Give It Time You’ve spent three weeks purging electronic junk and organizing what’s left. Now allow yourself a month to adapt to using your new system full-time before you can expect it to become second nature, says Diebold.

WEEK AFTER WEEK

Keep Up the Good Work Once you’ve cleared out virtual debris and arranged your files, you’ll feel pretty good. But don’t stop now, or you’ll wind up in the same mess a few months down the road.

“People think organizing is a onetime event, but it’s an ongoing process,” says Denton. Fortunately, she adds, “as long as you have an underlying system in place that works for you, it’s very easy to get back on track if things pile up.”

In addition to maintaining good daily habits, experts recommend clearing out old documents for completed projects every six months and archiving stuff you don’t need every week or month. And continue to fine-tune your system, urges Denton, until staying organized is a seamless process.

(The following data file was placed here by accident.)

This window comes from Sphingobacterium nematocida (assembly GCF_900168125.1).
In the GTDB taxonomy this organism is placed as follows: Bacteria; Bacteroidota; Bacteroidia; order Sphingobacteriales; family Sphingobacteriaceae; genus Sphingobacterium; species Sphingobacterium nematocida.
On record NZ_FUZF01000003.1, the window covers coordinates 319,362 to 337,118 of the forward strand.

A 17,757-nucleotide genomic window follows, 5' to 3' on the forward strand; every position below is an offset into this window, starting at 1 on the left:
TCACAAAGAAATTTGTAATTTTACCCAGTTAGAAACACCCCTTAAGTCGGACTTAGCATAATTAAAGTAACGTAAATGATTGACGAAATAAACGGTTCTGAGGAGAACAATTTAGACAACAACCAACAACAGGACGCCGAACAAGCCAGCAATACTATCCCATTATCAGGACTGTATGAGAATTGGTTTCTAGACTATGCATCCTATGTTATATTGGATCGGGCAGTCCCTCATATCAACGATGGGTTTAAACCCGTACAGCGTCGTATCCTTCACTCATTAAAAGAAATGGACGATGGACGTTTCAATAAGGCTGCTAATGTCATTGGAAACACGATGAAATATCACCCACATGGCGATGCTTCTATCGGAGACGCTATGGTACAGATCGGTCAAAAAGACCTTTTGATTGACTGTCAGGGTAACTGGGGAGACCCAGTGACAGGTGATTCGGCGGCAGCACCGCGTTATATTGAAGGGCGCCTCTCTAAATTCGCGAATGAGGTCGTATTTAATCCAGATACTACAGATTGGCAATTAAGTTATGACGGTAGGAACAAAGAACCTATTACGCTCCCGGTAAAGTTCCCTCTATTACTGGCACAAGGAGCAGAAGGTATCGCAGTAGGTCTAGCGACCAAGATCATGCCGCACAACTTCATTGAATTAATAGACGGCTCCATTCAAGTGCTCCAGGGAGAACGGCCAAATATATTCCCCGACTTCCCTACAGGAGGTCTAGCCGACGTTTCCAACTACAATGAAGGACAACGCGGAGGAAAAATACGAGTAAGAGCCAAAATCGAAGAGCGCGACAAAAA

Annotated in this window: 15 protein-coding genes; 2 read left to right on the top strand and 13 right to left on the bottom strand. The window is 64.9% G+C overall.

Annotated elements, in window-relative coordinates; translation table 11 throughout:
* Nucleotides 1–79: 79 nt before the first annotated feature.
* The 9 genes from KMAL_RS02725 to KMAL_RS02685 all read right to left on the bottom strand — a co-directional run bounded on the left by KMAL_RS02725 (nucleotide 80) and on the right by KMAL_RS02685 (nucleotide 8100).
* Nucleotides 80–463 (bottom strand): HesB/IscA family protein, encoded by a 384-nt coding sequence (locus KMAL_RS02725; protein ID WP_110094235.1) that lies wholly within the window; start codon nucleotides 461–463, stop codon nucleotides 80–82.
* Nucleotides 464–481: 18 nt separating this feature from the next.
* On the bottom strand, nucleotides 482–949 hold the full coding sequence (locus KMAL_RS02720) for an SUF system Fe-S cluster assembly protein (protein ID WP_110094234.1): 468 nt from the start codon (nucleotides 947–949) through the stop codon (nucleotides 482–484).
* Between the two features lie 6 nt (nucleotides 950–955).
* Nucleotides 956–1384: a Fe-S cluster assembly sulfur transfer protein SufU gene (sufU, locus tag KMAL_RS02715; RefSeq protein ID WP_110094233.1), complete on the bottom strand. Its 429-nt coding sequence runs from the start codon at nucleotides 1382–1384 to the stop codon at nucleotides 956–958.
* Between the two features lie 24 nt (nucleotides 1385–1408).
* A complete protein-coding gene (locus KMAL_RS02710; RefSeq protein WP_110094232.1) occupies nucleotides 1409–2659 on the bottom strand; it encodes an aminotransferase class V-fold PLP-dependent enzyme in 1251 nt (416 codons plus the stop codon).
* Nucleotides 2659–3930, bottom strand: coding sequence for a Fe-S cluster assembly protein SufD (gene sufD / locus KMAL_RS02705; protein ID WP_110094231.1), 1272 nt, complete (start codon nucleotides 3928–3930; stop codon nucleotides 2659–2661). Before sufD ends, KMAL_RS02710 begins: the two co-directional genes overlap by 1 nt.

EMailing, Used Responsibly, Can Be Fantastic

Used responsibly and cautiously, bulk e-mail can be a powerful addition to your marketing arsenal

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AS A COLLEGE SOPHOMORE, CHRIS PIRILLO OF Des Moines surfed the Web looking for cool Windows-related sites, sharing his finds with family via e-mail. As word spread that Pirillo was a resource, the care and feeding of his e-mail list grew into a full-time job.

Today, Pirillo’s free Windows newsletter, “Lockergnome,” goes out to more than 170,000 readers daily, and he’s written a book called Poor Richard’s E-Mail Publishing: Newsletters, Bulletins, Discussion Groups and Other Powerful Communications Tools (Top Floor Publishing).